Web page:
SPRINGFIELD — — Illinois taxpayers will pony up at least $130 million extra in interest payments for a bond sale this week due to lowered credit ratings because lawmakers have failed to solve the state's $97 billion pension crisis.
Two weeks after two credit-rating agencies downgraded the state's rating to an all-time low, the state sold $1.3 billion in bonds Wednesday to pay for capital projects around the state. Among them are an upgrade of Chicago's elevated rail system, improvements to highways and university campuses and the purchase of land for a suburban airport south of Chicago.
Gov. Pat Quinn's office announced the costs of the bond sale, explaining that the $130 million — to be paid over the 25-year life of the bonds — is the difference between what the state paid this week and what it would have paid when it had a better credit rating just three years ago. It now has the worst rating of any state in the nation.
"Legislative inertia has a price, and today the price for taxpayers was an extra $130 million," Quinn said in a statement. "As I've warned repeatedly, this is an emergency."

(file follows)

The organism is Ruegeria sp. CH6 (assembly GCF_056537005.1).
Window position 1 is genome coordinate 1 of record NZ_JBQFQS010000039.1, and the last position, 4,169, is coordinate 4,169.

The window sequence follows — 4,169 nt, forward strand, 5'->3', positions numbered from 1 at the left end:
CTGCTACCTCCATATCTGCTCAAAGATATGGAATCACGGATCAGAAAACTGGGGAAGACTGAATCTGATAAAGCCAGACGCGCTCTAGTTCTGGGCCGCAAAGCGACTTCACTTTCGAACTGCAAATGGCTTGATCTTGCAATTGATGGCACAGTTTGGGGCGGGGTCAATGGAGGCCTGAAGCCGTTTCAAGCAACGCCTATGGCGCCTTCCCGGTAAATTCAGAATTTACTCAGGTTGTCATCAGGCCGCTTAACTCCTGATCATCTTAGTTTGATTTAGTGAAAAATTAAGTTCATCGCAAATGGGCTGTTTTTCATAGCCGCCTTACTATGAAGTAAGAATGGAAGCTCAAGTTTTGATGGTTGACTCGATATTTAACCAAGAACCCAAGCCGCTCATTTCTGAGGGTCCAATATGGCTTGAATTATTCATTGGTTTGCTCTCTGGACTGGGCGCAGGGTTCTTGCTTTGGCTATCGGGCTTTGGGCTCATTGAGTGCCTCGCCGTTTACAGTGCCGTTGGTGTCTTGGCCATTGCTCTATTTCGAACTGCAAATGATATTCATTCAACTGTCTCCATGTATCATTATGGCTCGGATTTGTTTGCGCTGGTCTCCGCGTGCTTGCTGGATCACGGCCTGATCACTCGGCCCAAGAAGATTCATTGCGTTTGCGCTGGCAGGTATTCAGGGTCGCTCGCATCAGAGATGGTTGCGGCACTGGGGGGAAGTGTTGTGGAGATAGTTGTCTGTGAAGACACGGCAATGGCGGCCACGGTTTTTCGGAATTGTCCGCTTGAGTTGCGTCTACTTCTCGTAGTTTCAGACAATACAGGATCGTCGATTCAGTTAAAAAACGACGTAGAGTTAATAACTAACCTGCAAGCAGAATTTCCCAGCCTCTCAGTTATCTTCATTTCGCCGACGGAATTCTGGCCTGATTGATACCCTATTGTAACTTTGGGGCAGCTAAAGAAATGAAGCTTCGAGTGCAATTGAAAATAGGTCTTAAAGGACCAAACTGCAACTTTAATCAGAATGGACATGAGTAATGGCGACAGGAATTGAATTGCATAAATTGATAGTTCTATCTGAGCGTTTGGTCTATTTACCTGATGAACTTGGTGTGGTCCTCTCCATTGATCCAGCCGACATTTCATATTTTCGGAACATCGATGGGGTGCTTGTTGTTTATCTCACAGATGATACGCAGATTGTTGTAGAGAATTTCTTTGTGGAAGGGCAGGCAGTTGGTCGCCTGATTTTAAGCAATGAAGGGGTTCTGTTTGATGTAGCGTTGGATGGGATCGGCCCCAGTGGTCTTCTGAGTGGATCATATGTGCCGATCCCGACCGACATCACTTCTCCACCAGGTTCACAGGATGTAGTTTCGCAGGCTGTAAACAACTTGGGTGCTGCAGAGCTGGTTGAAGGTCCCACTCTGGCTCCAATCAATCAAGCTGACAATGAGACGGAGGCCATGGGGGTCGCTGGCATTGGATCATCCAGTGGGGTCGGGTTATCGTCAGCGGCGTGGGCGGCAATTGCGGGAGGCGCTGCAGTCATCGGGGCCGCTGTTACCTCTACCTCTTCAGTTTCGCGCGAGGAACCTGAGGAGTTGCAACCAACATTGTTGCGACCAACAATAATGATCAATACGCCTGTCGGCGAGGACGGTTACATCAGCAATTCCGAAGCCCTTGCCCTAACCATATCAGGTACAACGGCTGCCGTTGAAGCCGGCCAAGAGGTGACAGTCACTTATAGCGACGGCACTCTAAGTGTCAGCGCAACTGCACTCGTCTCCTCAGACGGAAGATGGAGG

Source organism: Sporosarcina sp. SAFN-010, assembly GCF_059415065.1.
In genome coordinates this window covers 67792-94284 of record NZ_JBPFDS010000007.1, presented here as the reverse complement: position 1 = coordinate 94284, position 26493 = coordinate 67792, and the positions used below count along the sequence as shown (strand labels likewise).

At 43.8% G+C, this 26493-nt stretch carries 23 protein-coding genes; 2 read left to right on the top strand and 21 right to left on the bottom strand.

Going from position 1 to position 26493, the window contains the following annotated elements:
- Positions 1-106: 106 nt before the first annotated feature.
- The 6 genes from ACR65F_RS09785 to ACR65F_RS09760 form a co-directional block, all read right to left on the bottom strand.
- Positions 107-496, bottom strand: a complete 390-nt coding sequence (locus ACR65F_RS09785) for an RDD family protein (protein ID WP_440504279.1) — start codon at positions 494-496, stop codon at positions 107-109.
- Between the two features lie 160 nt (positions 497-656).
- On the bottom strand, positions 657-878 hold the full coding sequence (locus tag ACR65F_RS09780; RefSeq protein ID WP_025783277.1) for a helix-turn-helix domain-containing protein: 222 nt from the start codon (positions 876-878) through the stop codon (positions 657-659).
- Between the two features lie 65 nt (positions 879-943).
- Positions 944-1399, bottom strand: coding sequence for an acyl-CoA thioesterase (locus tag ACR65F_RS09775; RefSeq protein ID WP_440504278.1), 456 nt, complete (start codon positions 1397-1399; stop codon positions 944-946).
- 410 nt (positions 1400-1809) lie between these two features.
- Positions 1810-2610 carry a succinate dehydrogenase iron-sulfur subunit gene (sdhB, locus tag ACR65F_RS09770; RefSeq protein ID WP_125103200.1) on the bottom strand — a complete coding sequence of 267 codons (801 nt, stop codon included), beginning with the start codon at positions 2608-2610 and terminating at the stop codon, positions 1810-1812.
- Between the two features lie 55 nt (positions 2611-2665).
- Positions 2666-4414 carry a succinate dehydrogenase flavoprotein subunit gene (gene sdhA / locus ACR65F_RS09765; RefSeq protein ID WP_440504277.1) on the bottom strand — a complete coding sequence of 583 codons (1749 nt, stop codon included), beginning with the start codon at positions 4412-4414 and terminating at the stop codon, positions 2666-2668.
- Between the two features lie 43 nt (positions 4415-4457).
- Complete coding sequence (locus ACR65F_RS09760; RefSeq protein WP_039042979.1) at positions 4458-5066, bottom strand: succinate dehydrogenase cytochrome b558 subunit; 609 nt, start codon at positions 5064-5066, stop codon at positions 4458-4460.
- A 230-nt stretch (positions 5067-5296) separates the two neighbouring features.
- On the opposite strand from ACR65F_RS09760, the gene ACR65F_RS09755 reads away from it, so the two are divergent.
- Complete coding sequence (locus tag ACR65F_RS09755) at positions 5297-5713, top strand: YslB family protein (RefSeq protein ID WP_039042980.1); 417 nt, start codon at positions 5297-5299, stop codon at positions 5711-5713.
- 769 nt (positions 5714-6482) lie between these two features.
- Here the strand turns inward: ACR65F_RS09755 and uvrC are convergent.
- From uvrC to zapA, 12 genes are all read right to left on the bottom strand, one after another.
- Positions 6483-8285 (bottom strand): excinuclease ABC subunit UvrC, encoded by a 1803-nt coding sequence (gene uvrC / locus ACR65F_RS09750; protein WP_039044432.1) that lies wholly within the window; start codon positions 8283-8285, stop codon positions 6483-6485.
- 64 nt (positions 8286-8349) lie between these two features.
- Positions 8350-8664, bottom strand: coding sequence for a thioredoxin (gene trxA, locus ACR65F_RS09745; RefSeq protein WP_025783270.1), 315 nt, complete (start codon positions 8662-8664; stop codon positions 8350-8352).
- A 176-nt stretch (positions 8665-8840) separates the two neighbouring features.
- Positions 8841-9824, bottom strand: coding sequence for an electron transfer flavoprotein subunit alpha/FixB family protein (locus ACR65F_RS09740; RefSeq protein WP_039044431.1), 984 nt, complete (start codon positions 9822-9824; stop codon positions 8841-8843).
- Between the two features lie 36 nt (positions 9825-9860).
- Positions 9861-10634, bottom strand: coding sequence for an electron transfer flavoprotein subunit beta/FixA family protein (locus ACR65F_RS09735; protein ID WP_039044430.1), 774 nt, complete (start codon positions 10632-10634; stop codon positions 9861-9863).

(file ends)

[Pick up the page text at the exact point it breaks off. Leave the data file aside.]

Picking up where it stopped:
State Treasurer Dan Rutherford said his office calculated that Illinois is paying $235 million more than it would have paid when it enjoyed a high credit rating in the early 1990s. There have been 13 downgrades for Illinois over the last four years by multiple agencies, all tied to the Legislature's inaction on pension reform.
Rutherford, a Republican who has announced a challenge to Quinn in next year's election, said another ratings downgrade is likely in store if lawmakers continue to punt on the pension issue.
"We've had all sorts of (deadlines) and benchmarks," Rutherford told The Associated Press. "Each time a date has been given and there has (been inaction)...it has had a direct consequence on the bond rating."